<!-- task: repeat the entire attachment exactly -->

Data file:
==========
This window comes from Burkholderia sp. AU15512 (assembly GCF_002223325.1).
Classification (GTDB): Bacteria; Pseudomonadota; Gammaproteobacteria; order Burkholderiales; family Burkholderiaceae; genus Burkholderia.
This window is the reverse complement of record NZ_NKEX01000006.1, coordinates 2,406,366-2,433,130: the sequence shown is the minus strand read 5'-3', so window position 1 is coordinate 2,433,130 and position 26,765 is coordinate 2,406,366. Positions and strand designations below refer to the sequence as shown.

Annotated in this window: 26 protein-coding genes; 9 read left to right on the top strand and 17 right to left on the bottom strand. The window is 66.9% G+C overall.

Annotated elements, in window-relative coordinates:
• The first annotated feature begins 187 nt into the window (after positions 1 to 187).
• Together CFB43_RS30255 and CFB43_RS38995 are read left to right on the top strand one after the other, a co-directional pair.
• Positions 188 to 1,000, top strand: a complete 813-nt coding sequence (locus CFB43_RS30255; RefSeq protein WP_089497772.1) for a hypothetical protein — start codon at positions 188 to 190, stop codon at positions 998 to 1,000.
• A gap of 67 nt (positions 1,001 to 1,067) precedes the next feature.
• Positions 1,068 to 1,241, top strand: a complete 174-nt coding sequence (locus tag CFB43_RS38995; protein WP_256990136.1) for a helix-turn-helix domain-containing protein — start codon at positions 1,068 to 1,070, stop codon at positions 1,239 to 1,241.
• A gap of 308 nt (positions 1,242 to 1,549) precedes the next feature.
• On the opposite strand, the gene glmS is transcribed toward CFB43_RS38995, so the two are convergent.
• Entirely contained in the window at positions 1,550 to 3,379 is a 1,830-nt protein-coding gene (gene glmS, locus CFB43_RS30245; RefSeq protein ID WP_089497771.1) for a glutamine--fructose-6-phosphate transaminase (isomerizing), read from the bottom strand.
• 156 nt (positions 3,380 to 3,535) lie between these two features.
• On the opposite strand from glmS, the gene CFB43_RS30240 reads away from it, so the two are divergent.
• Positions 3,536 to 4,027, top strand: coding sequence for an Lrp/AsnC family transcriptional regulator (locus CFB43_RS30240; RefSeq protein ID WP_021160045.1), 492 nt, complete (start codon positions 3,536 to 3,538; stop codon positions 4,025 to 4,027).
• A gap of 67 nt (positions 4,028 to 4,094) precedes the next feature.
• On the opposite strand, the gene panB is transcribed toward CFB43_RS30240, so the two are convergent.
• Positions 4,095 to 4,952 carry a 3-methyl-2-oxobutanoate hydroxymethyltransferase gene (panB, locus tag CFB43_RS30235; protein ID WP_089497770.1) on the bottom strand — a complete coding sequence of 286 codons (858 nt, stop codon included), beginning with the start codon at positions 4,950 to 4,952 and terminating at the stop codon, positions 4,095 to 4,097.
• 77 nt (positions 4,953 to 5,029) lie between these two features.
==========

This window comes from Burkholderia sp. AU15512 (assembly GCF_002223325.1).
Classification (GTDB): Bacteria; Pseudomonadota; Gammaproteobacteria; order Burkholderiales; family Burkholderiaceae; genus Burkholderia.
This window is the reverse complement of record NZ_NKEX01000006.1, coordinates 2,406,366-2,433,130: the sequence shown is the minus strand read 5'-3', so window position 1 is coordinate 2,433,130 and position 26,765 is coordinate 2,406,366. Positions and strand designations below refer to the sequence as shown.

Annotated in this window: 26 protein-coding genes; 9 read left to right on the top strand and 17 right to left on the bottom strand. The window is 66.9% G+C overall.

Annotated elements, in window-relative coordinates:
• The first annotated feature begins 187 nt into the window (after positions 1 to 187).
• Together CFB43_RS30255 and CFB43_RS38995 are read left to right on the top strand one after the other, a co-directional pair.
• Positions 188 to 1,000, top strand: a complete 813-nt coding sequence (locus CFB43_RS30255; RefSeq protein WP_089497772.1) for a hypothetical protein — start codon at positions 188 to 190, stop codon at positions 998 to 1,000.
• A gap of 67 nt (positions 1,001 to 1,067) precedes the next feature.
• Positions 1,068 to 1,241, top strand: a complete 174-nt coding sequence (locus tag CFB43_RS38995; protein WP_256990136.1) for a helix-turn-helix domain-containing protein — start codon at positions 1,068 to 1,070, stop codon at positions 1,239 to 1,241.
• A gap of 308 nt (positions 1,242 to 1,549) precedes the next feature.
• On the opposite strand, the gene glmS is transcribed toward CFB43_RS38995, so the two are convergent.
• Entirely contained in the window at positions 1,550 to 3,379 is a 1,830-nt protein-coding gene (gene glmS, locus CFB43_RS30245; RefSeq protein ID WP_089497771.1) for a glutamine--fructose-6-phosphate transaminase (isomerizing), read from the bottom strand.
• 156 nt (positions 3,380 to 3,535) lie between these two features.
• On the opposite strand from glmS, the gene CFB43_RS30240 reads away from it, so the two are divergent.
• Positions 3,536 to 4,027, top strand: coding sequence for an Lrp/AsnC family transcriptional regulator (locus CFB43_RS30240; RefSeq protein ID WP_021160045.1), 492 nt, complete (start codon positions 3,536 to 3,538; stop codon positions 4,025 to 4,027).
• A gap of 67 nt (positions 4,028 to 4,094) precedes the next feature.
• On the opposite strand, the gene panB is transcribed toward CFB43_RS30240, so the two are convergent.
• Positions 4,095 to 4,952 carry a 3-methyl-2-oxobutanoate hydroxymethyltransferase gene (panB, locus tag CFB43_RS30235; protein ID WP_089497770.1) on the bottom strand — a complete coding sequence of 286 codons (858 nt, stop codon included), beginning with the start codon at positions 4,950 to 4,952 and terminating at the stop codon, positions 4,095 to 4,097.
• 77 nt (positions 4,953 to 5,029) lie between these two features.